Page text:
Featured Research

from universities, journals, and other organizations

Researchers Pursue A Narrow Particle With Wide Implications

Date:
July 30, 2006
Source:
Northeastern University
Summary:
Northeastern University researchers Pran Nath, Daniel Feldman and Zuowei Liu have shown that the discovery of a proposed particle, dubbed the Stueckelberg Z prime, is possible utilizing the data being collected in the CDF and DO experiments at the Fermilab Tevatron. The Stueckelberg Z prime particle, originally proposed by Boris Kors currently at CERN, Geneva, Switzerland and Pran Nath at Northeastern University in 2004, is so narrow that questions had been raised as to whether or not it could be detected.

Northeastern University researchers Pran Nath, Daniel Feldman and Zuowei Liu have shown that the discovery of a proposed particle, dubbed the Stueckelberg Z prime, is possible utilizing the data being collected in the CDF and DO experiments at the Fermilab Tevatron. The Stueckelberg Z prime particle, originally proposed by Boris Kors currently at CERN, Geneva, Switzerland and Pran Nath at Northeastern University in 2004, is so narrow that questions had been raised as to whether or not it could be detected.

This new research, published in the July issue of Physical Review Letters, confirms that it can. The results are of importance because the discovery of this particle would provide a clue to the nature of physics beyond the Standard Model and a possible link with string theory.

"It is exciting to know that the discovery of the proposed particle at colliders is indeed possible," said Pran Nath, Matthews Distinguished University Professor of Physics at Northeastern University. "Physicists are always looking for what is next, what will lie beyond the Standard Model. These findings point us in the direction of those answers."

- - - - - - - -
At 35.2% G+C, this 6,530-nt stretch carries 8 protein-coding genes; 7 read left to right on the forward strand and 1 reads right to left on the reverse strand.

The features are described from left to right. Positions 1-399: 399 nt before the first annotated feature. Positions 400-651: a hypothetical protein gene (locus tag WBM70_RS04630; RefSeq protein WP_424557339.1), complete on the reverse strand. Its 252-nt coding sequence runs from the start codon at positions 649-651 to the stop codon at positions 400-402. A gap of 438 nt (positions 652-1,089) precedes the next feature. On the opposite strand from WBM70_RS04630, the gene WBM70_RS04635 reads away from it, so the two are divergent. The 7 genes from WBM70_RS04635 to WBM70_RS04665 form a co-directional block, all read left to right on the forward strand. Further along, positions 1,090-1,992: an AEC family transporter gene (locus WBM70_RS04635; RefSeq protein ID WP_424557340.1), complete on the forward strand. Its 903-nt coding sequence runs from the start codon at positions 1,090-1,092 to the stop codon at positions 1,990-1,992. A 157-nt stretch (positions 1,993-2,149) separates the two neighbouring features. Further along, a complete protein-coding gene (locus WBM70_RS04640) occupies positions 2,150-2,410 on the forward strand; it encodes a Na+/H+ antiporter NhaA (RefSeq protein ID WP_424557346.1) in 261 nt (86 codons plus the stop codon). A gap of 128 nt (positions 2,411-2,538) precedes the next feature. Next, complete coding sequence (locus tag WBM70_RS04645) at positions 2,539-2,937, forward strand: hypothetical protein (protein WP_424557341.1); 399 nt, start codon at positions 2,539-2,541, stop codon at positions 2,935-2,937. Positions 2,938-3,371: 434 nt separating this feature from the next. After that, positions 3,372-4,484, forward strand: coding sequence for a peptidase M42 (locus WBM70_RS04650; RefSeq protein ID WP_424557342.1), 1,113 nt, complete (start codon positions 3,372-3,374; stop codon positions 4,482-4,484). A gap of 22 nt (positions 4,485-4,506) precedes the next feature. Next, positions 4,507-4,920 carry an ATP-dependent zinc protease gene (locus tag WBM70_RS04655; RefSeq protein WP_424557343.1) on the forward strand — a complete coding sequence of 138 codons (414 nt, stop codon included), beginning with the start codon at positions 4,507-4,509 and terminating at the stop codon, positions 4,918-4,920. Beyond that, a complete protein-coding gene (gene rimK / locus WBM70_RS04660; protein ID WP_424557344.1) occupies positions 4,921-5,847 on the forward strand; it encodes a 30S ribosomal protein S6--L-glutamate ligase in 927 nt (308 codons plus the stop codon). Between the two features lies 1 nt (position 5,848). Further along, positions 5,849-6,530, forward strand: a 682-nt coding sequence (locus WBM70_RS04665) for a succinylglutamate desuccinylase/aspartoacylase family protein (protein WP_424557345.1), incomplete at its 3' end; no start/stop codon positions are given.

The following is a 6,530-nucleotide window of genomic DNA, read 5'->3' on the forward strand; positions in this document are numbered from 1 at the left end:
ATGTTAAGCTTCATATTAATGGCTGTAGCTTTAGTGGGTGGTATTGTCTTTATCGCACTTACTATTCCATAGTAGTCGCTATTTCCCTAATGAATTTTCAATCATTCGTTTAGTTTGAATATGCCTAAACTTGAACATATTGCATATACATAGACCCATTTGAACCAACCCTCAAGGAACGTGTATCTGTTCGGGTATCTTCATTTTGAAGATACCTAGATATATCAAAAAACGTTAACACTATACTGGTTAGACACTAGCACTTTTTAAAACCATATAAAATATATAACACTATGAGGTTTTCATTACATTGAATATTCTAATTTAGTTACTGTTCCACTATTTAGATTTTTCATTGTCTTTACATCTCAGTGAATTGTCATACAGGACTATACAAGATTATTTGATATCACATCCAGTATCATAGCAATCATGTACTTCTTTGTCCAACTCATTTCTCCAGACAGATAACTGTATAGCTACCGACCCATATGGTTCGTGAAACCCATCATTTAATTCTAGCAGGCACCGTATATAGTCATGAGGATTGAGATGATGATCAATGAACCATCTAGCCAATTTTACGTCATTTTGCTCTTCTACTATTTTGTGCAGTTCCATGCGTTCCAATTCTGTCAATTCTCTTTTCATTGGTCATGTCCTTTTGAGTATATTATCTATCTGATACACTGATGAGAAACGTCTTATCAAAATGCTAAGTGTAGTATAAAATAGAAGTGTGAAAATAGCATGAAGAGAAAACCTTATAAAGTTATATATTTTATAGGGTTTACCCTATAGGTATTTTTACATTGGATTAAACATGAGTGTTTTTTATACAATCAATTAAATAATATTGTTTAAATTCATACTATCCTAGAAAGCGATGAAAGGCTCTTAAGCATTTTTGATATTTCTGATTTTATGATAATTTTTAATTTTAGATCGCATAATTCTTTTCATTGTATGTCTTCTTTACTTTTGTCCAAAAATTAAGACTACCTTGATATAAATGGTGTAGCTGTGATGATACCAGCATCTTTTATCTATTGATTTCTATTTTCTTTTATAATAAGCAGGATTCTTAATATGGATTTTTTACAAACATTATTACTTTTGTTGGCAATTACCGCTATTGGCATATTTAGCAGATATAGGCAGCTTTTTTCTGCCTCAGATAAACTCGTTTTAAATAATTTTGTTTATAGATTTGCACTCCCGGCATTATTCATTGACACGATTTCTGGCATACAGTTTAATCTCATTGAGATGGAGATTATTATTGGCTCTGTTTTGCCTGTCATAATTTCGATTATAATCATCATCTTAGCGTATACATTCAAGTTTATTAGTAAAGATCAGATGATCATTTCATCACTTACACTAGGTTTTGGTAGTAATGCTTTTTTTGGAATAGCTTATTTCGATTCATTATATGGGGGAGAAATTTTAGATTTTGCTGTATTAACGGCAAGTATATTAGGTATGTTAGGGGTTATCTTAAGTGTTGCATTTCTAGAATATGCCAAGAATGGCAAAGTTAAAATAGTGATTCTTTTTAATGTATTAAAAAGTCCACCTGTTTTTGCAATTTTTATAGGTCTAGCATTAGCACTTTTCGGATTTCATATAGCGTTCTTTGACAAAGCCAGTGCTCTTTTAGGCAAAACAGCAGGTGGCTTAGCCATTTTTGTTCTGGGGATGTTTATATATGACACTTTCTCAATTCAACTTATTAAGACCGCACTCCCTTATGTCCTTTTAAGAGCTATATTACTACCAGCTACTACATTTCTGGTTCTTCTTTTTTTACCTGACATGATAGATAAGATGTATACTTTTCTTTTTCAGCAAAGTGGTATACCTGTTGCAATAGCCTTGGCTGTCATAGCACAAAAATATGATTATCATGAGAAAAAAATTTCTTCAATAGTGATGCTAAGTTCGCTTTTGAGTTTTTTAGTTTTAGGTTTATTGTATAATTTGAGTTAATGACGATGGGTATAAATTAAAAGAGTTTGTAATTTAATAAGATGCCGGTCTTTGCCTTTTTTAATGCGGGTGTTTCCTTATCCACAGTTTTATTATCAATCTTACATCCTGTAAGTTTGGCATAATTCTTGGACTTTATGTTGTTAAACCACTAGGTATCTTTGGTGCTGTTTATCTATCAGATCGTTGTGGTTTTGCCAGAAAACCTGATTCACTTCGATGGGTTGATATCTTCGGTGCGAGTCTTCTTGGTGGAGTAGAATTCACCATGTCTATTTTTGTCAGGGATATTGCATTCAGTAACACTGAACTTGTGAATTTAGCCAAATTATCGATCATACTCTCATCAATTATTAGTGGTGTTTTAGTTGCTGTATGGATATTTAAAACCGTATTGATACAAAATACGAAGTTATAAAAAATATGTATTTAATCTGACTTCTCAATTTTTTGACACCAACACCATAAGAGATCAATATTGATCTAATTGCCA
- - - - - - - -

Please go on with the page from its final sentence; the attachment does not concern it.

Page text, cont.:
Because of its extreme narrowness, the Stueckelberg Z prime particle resembles the J/Psi (charmonium) particle, whose simultaneous discovery in 1974 by Burton Richter and Samuel Ting earned them the 1976 Nobel Prize in Physics. However, unlike the J/Psi which is a bound state, the new particle is not a bound state but a proposed new fundamental building block of matter. What sets the new Z prime particle apart from all others is the mechanism by which it gains mass.

While in the Standard Model particles such as the W and Z bosons gain mass by the Higgs phenomena, the new Z prime particle gains mass by the Stueckelberg mechanism proposed by the Swiss mathematician and physicist Ernst Carl Gerlach Stueckelberg in 1938. While the Stueckelberg mechanism arises naturally in string theory, Kors and Nath were the first to successfully utilize it in building a model of particle physics.

"If the Stueckelberg Z prime particle were to be discovered, it could signify a new kind of physics altogether, a new regime so to speak," said Nath. "The prospect is quite exciting."


Story Source:

The above story is based on materials provided by Northeastern University. Note: Materials may be edited for content and length.


Cite This Page:

Northeastern University. "Researchers Pursue A Narrow Particle With Wide Implications." ScienceDaily. ScienceDaily, 30 July 2006. <www.sciencedaily.com/releases/2006/07/060730134836.htm>.